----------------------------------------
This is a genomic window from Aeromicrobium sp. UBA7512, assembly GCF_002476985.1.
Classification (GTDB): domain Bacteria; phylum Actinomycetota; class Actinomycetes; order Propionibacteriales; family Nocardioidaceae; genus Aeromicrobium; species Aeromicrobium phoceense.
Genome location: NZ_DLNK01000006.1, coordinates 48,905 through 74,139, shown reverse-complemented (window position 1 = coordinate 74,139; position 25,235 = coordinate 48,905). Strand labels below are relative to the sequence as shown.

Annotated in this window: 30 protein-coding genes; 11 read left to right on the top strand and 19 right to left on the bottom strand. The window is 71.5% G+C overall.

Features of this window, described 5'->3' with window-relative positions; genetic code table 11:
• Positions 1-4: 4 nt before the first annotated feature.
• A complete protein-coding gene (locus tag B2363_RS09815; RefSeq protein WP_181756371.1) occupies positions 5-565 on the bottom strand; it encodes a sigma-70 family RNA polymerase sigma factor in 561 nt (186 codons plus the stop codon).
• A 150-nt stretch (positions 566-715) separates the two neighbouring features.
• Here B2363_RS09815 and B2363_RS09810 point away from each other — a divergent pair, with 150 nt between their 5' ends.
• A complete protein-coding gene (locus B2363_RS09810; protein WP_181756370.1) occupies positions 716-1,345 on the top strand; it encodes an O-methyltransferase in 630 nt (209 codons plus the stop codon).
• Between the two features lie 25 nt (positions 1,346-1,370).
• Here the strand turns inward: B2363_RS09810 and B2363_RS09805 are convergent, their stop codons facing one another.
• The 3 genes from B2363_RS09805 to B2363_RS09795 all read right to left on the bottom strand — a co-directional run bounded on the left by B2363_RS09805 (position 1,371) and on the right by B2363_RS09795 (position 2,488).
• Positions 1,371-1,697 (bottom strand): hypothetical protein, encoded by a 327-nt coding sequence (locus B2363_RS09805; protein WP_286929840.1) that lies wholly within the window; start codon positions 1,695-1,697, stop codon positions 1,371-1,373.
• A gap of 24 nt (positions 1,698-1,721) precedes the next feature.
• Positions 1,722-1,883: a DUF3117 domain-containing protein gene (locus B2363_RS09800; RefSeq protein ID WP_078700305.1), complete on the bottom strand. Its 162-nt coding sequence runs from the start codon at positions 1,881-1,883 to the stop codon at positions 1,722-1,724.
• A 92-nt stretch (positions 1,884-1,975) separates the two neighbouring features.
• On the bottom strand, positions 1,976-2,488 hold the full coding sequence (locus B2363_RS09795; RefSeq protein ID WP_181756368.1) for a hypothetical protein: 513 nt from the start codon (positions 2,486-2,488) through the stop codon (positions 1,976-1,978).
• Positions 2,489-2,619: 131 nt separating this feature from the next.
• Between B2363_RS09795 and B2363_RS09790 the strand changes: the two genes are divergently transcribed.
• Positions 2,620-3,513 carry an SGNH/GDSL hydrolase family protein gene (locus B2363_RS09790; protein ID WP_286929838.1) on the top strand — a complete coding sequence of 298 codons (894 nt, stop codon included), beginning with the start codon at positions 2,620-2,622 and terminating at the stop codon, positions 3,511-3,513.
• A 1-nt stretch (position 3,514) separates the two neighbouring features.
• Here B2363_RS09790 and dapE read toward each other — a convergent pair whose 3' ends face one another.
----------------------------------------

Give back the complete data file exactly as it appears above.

This is a genomic window from Aeromicrobium sp. UBA7512, assembly GCF_002476985.1.
Classification (GTDB): domain Bacteria; phylum Actinomycetota; class Actinomycetes; order Propionibacteriales; family Nocardioidaceae; genus Aeromicrobium; species Aeromicrobium phoceense.
Genome location: NZ_DLNK01000006.1, coordinates 48,905 through 74,139, shown reverse-complemented (window position 1 = coordinate 74,139; position 25,235 = coordinate 48,905). Strand labels below are relative to the sequence as shown.

Annotated in this window: 30 protein-coding genes; 11 read left to right on the top strand and 19 right to left on the bottom strand. The window is 71.5% G+C overall.

Features of this window, described 5'->3' with window-relative positions; genetic code table 11:
• Positions 1-4: 4 nt before the first annotated feature.
• A complete protein-coding gene (locus tag B2363_RS09815; RefSeq protein WP_181756371.1) occupies positions 5-565 on the bottom strand; it encodes a sigma-70 family RNA polymerase sigma factor in 561 nt (186 codons plus the stop codon).
• A 150-nt stretch (positions 566-715) separates the two neighbouring features.
• Here B2363_RS09815 and B2363_RS09810 point away from each other — a divergent pair, with 150 nt between their 5' ends.
• A complete protein-coding gene (locus B2363_RS09810; protein WP_181756370.1) occupies positions 716-1,345 on the top strand; it encodes an O-methyltransferase in 630 nt (209 codons plus the stop codon).
• Between the two features lie 25 nt (positions 1,346-1,370).
• Here the strand turns inward: B2363_RS09810 and B2363_RS09805 are convergent, their stop codons facing one another.
• The 3 genes from B2363_RS09805 to B2363_RS09795 all read right to left on the bottom strand — a co-directional run bounded on the left by B2363_RS09805 (position 1,371) and on the right by B2363_RS09795 (position 2,488).
• Positions 1,371-1,697 (bottom strand): hypothetical protein, encoded by a 327-nt coding sequence (locus B2363_RS09805; protein WP_286929840.1) that lies wholly within the window; start codon positions 1,695-1,697, stop codon positions 1,371-1,373.
• A gap of 24 nt (positions 1,698-1,721) precedes the next feature.
• Positions 1,722-1,883: a DUF3117 domain-containing protein gene (locus B2363_RS09800; RefSeq protein ID WP_078700305.1), complete on the bottom strand. Its 162-nt coding sequence runs from the start codon at positions 1,881-1,883 to the stop codon at positions 1,722-1,724.
• A 92-nt stretch (positions 1,884-1,975) separates the two neighbouring features.
• On the bottom strand, positions 1,976-2,488 hold the full coding sequence (locus B2363_RS09795; RefSeq protein ID WP_181756368.1) for a hypothetical protein: 513 nt from the start codon (positions 2,486-2,488) through the stop codon (positions 1,976-1,978).
• Positions 2,489-2,619: 131 nt separating this feature from the next.
• Between B2363_RS09795 and B2363_RS09790 the strand changes: the two genes are divergently transcribed.
• Positions 2,620-3,513 carry an SGNH/GDSL hydrolase family protein gene (locus B2363_RS09790; protein ID WP_286929838.1) on the top strand — a complete coding sequence of 298 codons (894 nt, stop codon included), beginning with the start codon at positions 2,620-2,622 and terminating at the stop codon, positions 3,511-3,513.
• A 1-nt stretch (position 3,514) separates the two neighbouring features.
• Here B2363_RS09790 and dapE read toward each other — a convergent pair whose 3' ends face one another.